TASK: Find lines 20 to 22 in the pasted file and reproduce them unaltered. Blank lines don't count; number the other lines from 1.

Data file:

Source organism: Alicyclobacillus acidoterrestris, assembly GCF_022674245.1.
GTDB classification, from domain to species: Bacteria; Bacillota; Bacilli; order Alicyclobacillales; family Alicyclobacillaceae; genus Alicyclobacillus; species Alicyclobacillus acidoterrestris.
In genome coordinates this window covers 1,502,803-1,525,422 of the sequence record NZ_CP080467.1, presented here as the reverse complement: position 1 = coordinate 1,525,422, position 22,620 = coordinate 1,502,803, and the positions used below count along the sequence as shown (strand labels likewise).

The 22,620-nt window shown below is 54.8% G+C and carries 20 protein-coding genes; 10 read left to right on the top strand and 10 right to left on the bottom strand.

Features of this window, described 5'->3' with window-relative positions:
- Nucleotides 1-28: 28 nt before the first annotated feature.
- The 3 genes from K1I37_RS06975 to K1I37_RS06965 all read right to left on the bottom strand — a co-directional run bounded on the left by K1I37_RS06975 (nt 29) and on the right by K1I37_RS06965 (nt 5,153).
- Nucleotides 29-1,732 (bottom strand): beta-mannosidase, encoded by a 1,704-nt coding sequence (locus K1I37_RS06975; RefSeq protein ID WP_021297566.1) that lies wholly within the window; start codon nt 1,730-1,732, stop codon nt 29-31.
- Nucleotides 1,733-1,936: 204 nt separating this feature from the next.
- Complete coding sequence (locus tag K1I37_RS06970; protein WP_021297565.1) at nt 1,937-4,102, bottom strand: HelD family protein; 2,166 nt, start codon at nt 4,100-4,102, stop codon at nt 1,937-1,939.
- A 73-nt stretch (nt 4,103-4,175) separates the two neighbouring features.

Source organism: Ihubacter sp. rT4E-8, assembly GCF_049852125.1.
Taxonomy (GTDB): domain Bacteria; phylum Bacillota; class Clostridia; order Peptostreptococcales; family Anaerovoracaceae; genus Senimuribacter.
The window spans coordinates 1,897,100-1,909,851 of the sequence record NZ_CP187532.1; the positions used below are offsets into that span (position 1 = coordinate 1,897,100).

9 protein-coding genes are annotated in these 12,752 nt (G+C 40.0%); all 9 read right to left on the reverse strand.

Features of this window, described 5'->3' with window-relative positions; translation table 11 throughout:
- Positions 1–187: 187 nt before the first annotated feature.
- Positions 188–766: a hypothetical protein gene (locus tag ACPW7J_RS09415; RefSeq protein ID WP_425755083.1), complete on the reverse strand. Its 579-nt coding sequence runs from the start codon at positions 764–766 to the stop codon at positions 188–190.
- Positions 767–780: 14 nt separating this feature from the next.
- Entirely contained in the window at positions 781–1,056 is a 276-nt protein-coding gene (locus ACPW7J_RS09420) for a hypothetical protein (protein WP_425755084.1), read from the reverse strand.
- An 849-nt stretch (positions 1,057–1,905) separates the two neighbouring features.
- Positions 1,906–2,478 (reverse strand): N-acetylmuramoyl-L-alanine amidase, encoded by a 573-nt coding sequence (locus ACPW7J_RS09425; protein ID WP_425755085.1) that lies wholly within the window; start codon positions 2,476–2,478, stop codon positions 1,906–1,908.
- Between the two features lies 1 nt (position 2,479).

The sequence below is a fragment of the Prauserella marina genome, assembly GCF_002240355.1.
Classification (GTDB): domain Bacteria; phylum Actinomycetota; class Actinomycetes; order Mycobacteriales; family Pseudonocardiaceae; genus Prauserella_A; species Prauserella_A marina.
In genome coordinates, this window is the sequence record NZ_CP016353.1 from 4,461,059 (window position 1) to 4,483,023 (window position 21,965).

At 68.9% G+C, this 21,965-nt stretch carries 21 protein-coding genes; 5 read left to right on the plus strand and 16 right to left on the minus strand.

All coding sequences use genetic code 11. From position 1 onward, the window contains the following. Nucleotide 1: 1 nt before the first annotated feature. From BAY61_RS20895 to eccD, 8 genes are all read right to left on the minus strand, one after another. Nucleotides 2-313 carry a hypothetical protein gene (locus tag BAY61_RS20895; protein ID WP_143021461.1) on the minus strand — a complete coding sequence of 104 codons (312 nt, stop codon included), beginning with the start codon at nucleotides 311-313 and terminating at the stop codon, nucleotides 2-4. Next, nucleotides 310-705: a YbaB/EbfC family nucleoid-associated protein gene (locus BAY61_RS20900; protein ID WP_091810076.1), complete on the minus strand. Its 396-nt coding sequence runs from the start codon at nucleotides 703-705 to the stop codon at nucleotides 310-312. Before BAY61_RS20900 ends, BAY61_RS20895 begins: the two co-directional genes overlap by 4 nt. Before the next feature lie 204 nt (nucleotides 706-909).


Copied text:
- Entirely contained in the window at positions 781–1,056 is a 276-nt protein-coding gene (locus ACPW7J_RS09420) for a hypothetical protein (protein WP_425755084.1), read from the reverse strand.
- An 849-nt stretch (positions 1,057–1,905) separates the two neighbouring features.
- Positions 1,906–2,478 (reverse strand): N-acetylmuramoyl-L-alanine amidase, encoded by a 573-nt coding sequence (locus ACPW7J_RS09425; protein ID WP_425755085.1) that lies wholly within the window; start codon positions 2,476–2,478, stop codon positions 1,906–1,908.